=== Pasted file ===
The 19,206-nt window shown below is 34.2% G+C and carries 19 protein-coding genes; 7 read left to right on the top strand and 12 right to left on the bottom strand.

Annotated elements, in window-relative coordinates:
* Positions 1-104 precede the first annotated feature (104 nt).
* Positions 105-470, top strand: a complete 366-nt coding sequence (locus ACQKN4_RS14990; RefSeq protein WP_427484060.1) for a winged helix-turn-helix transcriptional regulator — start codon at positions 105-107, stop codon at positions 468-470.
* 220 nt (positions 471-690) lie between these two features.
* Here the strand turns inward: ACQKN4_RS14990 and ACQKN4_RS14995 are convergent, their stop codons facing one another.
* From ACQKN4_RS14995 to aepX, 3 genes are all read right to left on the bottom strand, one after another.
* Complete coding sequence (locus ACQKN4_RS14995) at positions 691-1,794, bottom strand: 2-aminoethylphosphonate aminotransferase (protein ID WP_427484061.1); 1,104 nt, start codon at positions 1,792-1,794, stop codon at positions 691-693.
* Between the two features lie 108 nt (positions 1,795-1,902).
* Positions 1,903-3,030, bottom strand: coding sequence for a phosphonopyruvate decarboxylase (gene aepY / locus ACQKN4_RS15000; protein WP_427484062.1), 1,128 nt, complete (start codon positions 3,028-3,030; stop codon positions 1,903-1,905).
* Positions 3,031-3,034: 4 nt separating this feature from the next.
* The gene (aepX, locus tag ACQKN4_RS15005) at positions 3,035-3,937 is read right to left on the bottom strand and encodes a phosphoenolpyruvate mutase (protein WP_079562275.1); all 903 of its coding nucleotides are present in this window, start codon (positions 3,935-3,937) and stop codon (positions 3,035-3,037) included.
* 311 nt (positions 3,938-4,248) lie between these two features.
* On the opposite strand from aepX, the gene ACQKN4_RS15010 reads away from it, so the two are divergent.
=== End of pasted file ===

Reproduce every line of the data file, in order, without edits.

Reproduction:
The 19,206-nt window shown below is 34.2% G+C and carries 19 protein-coding genes; 7 read left to right on the top strand and 12 right to left on the bottom strand.

Annotated elements, in window-relative coordinates:
* Positions 1-104 precede the first annotated feature (104 nt).
* Positions 105-470, top strand: a complete 366-nt coding sequence (locus ACQKN4_RS14990; RefSeq protein WP_427484060.1) for a winged helix-turn-helix transcriptional regulator — start codon at positions 105-107, stop codon at positions 468-470.
* 220 nt (positions 471-690) lie between these two features.
* Here the strand turns inward: ACQKN4_RS14990 and ACQKN4_RS14995 are convergent, their stop codons facing one another.
* From ACQKN4_RS14995 to aepX, 3 genes are all read right to left on the bottom strand, one after another.
* Complete coding sequence (locus ACQKN4_RS14995) at positions 691-1,794, bottom strand: 2-aminoethylphosphonate aminotransferase (protein ID WP_427484061.1); 1,104 nt, start codon at positions 1,792-1,794, stop codon at positions 691-693.
* Between the two features lie 108 nt (positions 1,795-1,902).
* Positions 1,903-3,030, bottom strand: coding sequence for a phosphonopyruvate decarboxylase (gene aepY / locus ACQKN4_RS15000; protein WP_427484062.1), 1,128 nt, complete (start codon positions 3,028-3,030; stop codon positions 1,903-1,905).
* Positions 3,031-3,034: 4 nt separating this feature from the next.
* The gene (aepX, locus tag ACQKN4_RS15005) at positions 3,035-3,937 is read right to left on the bottom strand and encodes a phosphoenolpyruvate mutase (protein WP_079562275.1); all 903 of its coding nucleotides are present in this window, start codon (positions 3,935-3,937) and stop codon (positions 3,035-3,037) included.
* 311 nt (positions 3,938-4,248) lie between these two features.
* On the opposite strand from aepX, the gene ACQKN4_RS15010 reads away from it, so the two are divergent.